War crimes (stock image)
War crimes (stock image)iStock

B’nai Brith Canada has recommended changes to Canada’s extradition laws in order to extradite or prosecute individuals suspected of war crimes.

Testifying before the parliamentary Standing Committee on Justice and Human Rights, B’nai Brith said if its recommendation are adopted they will “help ensure that Canada’s extradition system adequately serves future victims of war crimes, acts of terrorism, crimes against humanity and genocide.”

“The Government of Canada’s general approach to the extradition of persons accused of war crimes or crimes against humanity and genocide has been to seek the revocation of citizenship and their deportation,” B’nai Brith said in a statement.

“This approach often leads to accused individuals being sent back to their countries of origin without facing criminal prosecution or being held accountable for their actions. It is the view of B’nai Brith that, by allowing the perpetrators to effectively escape justice, this approach does a disservice to the accused’s victims.”

They urged that individuals suspected of committing war crimes or acts of terrorism abroad should be criminally charged and prosecuted, as opposed to the current practice of having their citizenship revoked and being deported.

“The Government of Canada’s adoption of this default procedure might be attributed to a reticence to undertake the challenges associated with pursuing criminal prosecution, such as the heightened standard of proof and the increased cost. It is the position of B’nai Brith that if there is sufficient evidence available which could lead to a criminal conviction in a Canadian court, individuals [should be tried in Canada].“

B’nai Brith cited the case of Hassan Diab as an example of how Canada’s extradition system should function.

Diab, a Lebanese-Canadian, was charged by French authorities for the 1980 bombing of a Paris synagogue. He was arrested by the RCMP in 2008 and placed under strict bail conditions until he was extradited to France in 2014 where he spent three years in prison. He was released in January 2018 after the French trial court ruled that there was insufficient evidence to bring the case to trial and he returned to Canada. In 2021, the Paris Appeals court reversed the dismissal of charges and ordered a new trial. On April 21, 2023 Hassan Diab was convicted of terrorism charges, in absentia, by a French court and sentenced to life in prison.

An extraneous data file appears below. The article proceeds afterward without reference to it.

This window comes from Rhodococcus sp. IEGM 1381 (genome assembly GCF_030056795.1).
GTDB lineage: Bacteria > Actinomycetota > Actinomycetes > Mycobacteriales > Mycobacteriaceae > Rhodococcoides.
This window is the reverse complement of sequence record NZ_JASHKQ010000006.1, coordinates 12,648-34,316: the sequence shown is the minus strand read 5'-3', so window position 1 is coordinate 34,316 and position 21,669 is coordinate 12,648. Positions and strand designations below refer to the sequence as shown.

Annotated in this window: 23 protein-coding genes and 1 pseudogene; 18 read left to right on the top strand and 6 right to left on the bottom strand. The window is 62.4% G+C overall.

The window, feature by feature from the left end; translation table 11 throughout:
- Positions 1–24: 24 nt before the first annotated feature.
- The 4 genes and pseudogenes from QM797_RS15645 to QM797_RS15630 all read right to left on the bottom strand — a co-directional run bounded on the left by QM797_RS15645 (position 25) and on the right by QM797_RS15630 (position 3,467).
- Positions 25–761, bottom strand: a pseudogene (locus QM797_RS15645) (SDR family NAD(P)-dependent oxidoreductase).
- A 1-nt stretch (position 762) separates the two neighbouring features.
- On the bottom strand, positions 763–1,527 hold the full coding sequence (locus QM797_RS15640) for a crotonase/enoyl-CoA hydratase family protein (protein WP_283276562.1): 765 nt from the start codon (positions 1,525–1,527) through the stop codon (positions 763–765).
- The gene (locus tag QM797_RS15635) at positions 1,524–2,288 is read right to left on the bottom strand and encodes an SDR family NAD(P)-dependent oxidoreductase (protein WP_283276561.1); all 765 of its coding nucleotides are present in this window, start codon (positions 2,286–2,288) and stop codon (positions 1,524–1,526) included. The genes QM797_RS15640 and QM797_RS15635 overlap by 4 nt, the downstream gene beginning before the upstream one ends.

The French have now issued an international warrant for his arrest. France, a democratic country with which Canada has an extradition treaty, will now be able to seek Diab’s extradition to ensure that his heinous crime is properly accounted for.

“The French authorities did not waiver in their pursuit of justice, and now the victims of this deplorable act of terror are hoping that Canada will play its part,” B’nai Brith said.

B’nai Brith’s recommendations to the committee were twofold.

First, that the government direct its Crimes Against Humanity and War Crimes Program to either prosecute on Canadian soil or to extradite or enter into specific extradition agreements so that suspects can be prosecuted in relevant countries.

“Revocation of citizenship and removal should not be pursued in these cases. The victims are better served by prosecution or extradition for trial where the evidence warrants than revocation of citizenship and removal, as conviction and sentencing involves more complete accountability,” they said.

Second, that the government increase funding to the War Crimes program to allow it to implement the above recommendation.

“The fact that Canada has comprehensive extradition laws which are often under-utilized due to the prohibitive costs and lack of infrastructure is a growing source of frustration among victims of war crimes, terrorism, crimes against humanity and genocide,” they said.

B’nai Brith Canada Senior Legal Counsel David Matas called for the law to only be changed if the funding will be there to implement the new measures.

“The focus of the Committee’s study is on Canada’s current Extradition Law legislation. Yet, there is no point tinkering with a law which is not going to be used, at least in this area, against the most serious crimes,” he said.

“Consequently, the message this Committee needs to convey is that the law should be this or that, but also that the law should be used. An ideal law that sits in the statute books unused for the gravest crimes is an idle law. Making extradition work means not only legislating; it also means paying.”